Lustful eyes cast on Paso Robles Water Basin

May 12, 2021

(Editor’s note: This is part two of a two-part series on the San Luis Obispo County Board of Supervisors recent vote to allow water banking in the county’s aquifers. Read part one.)

By DANIEL BLACKBURN

On its surface, the idea of banking water to bridge the certainty of future rain-deficient periods seems like an innovative and non-controversial planning procedure. In the end, however, it all depends on who holds the keys to the bank.

The notion of water banking has grabbed local attention lately following a controversial and divided 3-2 vote March 3 by San Luis Obispo County supervisors, a vote which numerous North County entities view as opening the door to selling and exporting county water resources to the highest outside bidder.

Supervisor Lynn Compton’s vote was the deciding one on an amendment to the county’s water policy that would, among other things, “utilize storage locations other than San Luis Reservoir as an exchange and transfer point.”

“That ‘other’ location is the Paso Robles Water Basin,” said North County businessman Erik Gorham. “There are not a lot of other places to store that water in this county.”

The basin is the largest west of the Rockies, and a prime target of would-be water exporters.

Compton’s vote earned her a quick rebuke from fellow Supervisor Debbie Arnold, who opposed the amendment. Arnold told KVEC 920 Home Town radio show host Dave Congalton that Compton “does not understand the issue.”

Compton earlier had told Congalton that her vote had “nothing to do with water banking.” She asserted she was supporting the measure because “people in my district need the water.” She also suggested she has no plans to change her vote.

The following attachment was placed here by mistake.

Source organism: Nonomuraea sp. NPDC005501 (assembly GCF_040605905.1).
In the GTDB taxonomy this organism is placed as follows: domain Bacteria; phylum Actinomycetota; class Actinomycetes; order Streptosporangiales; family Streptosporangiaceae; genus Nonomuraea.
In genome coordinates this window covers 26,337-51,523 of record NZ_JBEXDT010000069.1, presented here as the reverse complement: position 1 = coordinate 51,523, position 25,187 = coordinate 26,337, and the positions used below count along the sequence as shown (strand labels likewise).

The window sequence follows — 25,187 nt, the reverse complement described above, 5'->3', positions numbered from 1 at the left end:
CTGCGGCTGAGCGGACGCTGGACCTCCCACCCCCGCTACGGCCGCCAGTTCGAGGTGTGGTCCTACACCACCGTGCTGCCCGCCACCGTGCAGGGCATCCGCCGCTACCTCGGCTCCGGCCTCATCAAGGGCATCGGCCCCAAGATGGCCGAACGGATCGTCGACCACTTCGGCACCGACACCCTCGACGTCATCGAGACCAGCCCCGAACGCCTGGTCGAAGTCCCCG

“Her vote is a chink in the armor” protecting against outside exploitation of the local water supply,” Gorham said. “She may think it was just one vote, what’s the big deal. But this one was on the biggest issue facing the North County.

“If water is ‘banked’ from an outside source, that water belongs to the ‘banker’ and the once-available space has been taken,” Gorham told Congalton. “Overliers like ranchers, farmers and the city of Paso Robles no longer have access to that space.”

A CalCoastNews report in 2014 addressed water banking and its local potential future:

“Little San Luis Obispo County is poised to become a major player in the West’s high-stakes water future, even while local land-owning water users fret about declining supplies stressed by an increasingly voracious agricultural thirst.

“Meanwhile, strategies of a variety of county water users — their anxieties exacerbated by a deep and persistent drought — are competing for control of the biggest component of this county’s water storage capability, the Paso Robles water basin.

“And now, the basin is being considered by some powerful entities for utilization as a ‘water bank.’”

In his commentary on Congalton’s show, Gorham mentioned water developers’ ultra-long-term planning.